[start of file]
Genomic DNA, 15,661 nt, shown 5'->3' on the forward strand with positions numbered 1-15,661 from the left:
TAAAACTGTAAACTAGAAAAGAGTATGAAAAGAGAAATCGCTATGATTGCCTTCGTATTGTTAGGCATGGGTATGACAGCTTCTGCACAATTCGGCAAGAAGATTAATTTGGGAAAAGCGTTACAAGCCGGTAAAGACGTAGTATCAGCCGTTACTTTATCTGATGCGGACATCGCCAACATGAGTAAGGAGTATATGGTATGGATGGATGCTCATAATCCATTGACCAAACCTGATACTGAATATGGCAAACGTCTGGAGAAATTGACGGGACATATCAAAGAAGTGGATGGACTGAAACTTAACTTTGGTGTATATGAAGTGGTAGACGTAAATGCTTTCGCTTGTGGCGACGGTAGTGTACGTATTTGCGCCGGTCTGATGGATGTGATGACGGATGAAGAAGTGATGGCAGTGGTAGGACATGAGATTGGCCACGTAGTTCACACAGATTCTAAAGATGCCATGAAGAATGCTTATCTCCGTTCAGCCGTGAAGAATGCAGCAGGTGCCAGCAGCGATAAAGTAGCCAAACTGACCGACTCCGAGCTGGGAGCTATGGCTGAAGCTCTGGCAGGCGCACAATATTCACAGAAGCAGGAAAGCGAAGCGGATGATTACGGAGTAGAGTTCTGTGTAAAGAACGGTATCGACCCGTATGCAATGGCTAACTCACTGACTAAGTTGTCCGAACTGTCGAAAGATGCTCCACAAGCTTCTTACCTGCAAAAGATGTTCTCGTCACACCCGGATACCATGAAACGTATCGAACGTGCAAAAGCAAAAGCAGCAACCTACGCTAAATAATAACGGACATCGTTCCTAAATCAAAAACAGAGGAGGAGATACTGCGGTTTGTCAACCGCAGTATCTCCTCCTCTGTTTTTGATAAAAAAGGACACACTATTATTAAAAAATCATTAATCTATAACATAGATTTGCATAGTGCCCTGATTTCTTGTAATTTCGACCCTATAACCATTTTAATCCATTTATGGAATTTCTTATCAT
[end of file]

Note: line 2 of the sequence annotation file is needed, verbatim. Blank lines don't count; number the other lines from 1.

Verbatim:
TAAAACTGTAAACTAGAAAAGAGTATGAAAAGAGAAATCGCTATGATTGCCTTCGTATTGTTAGGCATGGGTATGACAGCTTCTGCACAATTCGGCAAGAAGATTAATTTGGGAAAAGCGTTACAAGCCGGTAAAGACGTAGTATCAGCCGTTACTTTATCTGATGCGGACATCGCCAACATGAGTAAGGAGTATATGGTATGGATGGATGCTCATAATCCATTGACCAAACCTGATACTGAATATGGCAAACGTCTGGAGAAATTGACGGGACATATCAAAGAAGTGGATGGACTGAAACTTAACTTTGGTGTATATGAAGTGGTAGACGTAAATGCTTTCGCTTGTGGCGACGGTAGTGTACGTATTTGCGCCGGTCTGATGGATGTGATGACGGATGAAGAAGTGATGGCAGTGGTAGGACATGAGATTGGCCACGTAGTTCACACAGATTCTAAAGATGCCATGAAGAATGCTTATCTCCGTTCAGCCGTGAAGAATGCAGCAGGTGCCAGCAGCGATAAAGTAGCCAAACTGACCGACTCCGAGCTGGGAGCTATGGCTGAAGCTCTGGCAGGCGCACAATATTCACAGAAGCAGGAAAGCGAAGCGGATGATTACGGAGTAGAGTTCTGTGTAAAGAACGGTATCGACCCGTATGCAATGGCTAACTCACTGACTAAGTTGTCCGAACTGTCGAAAGATGCTCCACAAGCTTCTTACCTGCAAAAGATGTTCTCGTCACACCCGGATACCATGAAACGTATCGAACGTGCAAAAGCAAAAGCAGCAACCTACGCTAAATAATAACGGACATCGTTCCTAAATCAAAAACAGAGGAGGAGATACTGCGGTTTGTCAACCGCAGTATCTCCTCCTCTGTTTTTGATAAAAAAGGACACACTATTATTAAAAAATCATTAATCTATAACATAGATTTGCATAGTGCCCTGATTTCTTGTAATTTCGACCCTATAACCATTTTAATCCATTTATGGAATTTCTTATCAT